Johns Hopkins APL and University of Maryland Partner to Advance Engineering and Science Research With a Focus on Space Technology
APL and the University of Maryland, College Park, signed a memorandum of understanding to create new opportunities for collaboration in research and development. The partnership creates clear paths for APL and UMD to envision and develop enhanced space-based capabilities, and address workforce needs related to advancing these technologies.
Credit: Johns Hopkins APL/Craig Weiman
Mon, 09/18/2023 - 08:34
The Johns Hopkins University Applied Physics Laboratory (APL) in Laurel, Maryland, and the University of Maryland, College Park (UMD) today signed a memorandum of understanding (MOU) to create new opportunities for collaboration in research and development.
The MOU will allow the institutions to partner and undertake cutting-edge research, as well as develop opportunities for mentoring graduate and undergraduate students in technology domains such as autonomy, high-temperature materials science, battery and semiconductor technology, and related engineering and science disciplines. Initially focused on space technology, the partnership creates clear paths for APL and UMD to envision and develop enhanced capabilities, and address workforce needs related to advancing these technologies.
As part of APL’s mission to address critical challenges in defense, national security and space exploration, the Laboratory actively engages in research and technical collaborations with other Johns Hopkins divisions and world-class research institutions across the U.S. and the world.
“The combined science and technology strengths of Johns Hopkins APL and the University of Maryland can drive bold, high-impact contributions that will maintain America’s leadership in science and engineering, and expand the boundaries of space research,” said APL Director Ralph Semmel. “This agreement further strengthens our broad university research outreach, and we look forward to the inspired ideas this collaboration can create.”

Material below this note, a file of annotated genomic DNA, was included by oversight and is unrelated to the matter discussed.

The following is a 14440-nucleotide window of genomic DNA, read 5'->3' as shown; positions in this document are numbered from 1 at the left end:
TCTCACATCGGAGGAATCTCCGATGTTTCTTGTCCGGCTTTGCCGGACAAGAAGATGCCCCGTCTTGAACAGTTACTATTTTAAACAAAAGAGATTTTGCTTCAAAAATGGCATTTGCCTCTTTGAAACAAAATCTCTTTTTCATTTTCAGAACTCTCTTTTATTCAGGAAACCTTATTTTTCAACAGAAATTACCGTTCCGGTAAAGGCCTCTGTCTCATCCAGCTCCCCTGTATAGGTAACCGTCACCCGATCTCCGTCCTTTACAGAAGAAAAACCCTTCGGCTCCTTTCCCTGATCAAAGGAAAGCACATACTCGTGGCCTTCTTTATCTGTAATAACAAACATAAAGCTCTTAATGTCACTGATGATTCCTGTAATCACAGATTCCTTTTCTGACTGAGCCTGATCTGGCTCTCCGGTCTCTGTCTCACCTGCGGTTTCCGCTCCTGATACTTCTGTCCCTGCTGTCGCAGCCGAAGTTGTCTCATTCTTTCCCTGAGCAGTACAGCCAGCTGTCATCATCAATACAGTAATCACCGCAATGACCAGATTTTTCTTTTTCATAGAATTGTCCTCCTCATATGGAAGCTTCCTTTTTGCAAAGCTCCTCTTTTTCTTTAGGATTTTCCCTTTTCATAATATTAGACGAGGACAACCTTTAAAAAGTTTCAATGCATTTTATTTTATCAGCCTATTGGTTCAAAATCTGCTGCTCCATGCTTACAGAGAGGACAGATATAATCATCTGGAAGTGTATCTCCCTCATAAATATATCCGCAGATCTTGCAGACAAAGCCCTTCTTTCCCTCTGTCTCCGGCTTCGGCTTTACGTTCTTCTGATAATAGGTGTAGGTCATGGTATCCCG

“These are the types of partnerships we need to make progress on the grand challenges of our time,” said UMD President Darryll J. Pines. “Both Johns Hopkins APL and the University of Maryland are world-class institutions with world-class facilities and world-class researchers. By joining together on research and technology, we exponentially expand what we could accomplish on our own.”
Through the agreement, APL and UMD staff, as well as undergraduate and graduate students and postdoctoral fellows, will have new opportunities for collaboration and to participate in research conducted at both institutions.
“APL and the University of Maryland each provide critical expertise to NASA, the Department of Defense and the Intelligence Community,” said Bobby Braun, head of the Space Exploration Sector at APL. “Deepening our research ties with the state’s flagship university is a natural way for APL to continue to exceed our sponsors’ expectations and drive our nation’s future in space.”
The Applied Physics Laboratory is a not-for-profit research division of Johns Hopkins University and the nation’s largest university affiliated research center. APL solves complex research, engineering and analytical problems that present critical challenges to our nation.
The University of Maryland is an international leader in scientific and technological research and education with over $500 million in annual research expenditures and is a leading producer of science and engineering graduates nationally.
“University partnerships are an essential tool to build foundational research that will impact space science over the next several decades,” said Betsy Congdon, chief technologist in APL’s Space Exploration Sector. “By encouraging cross-collaboration among our staff members, students, facilities and capabilities, we will leverage the strengths of both of our institutions to spark new research.”
“Accelerating the advancement of technologies related to space systems and exploration will yield new knowledge and solutions that positively impact life on Earth,” said Samuel Graham Jr., dean of UMD’s A. James Clark School of Engineering. “In collaboration with Johns Hopkins APL, our students and faculty will help us realize the cutting-edge solutions needed for safer, longer and more challenging missions, driving scientific discovery and strategic national interests.”
The Applied Physics Laboratory, a not-for-profit division of The Johns Hopkins University, meets critical national challenges through the innovative application of science and technology. For more information, visit www.jhuapl.edu.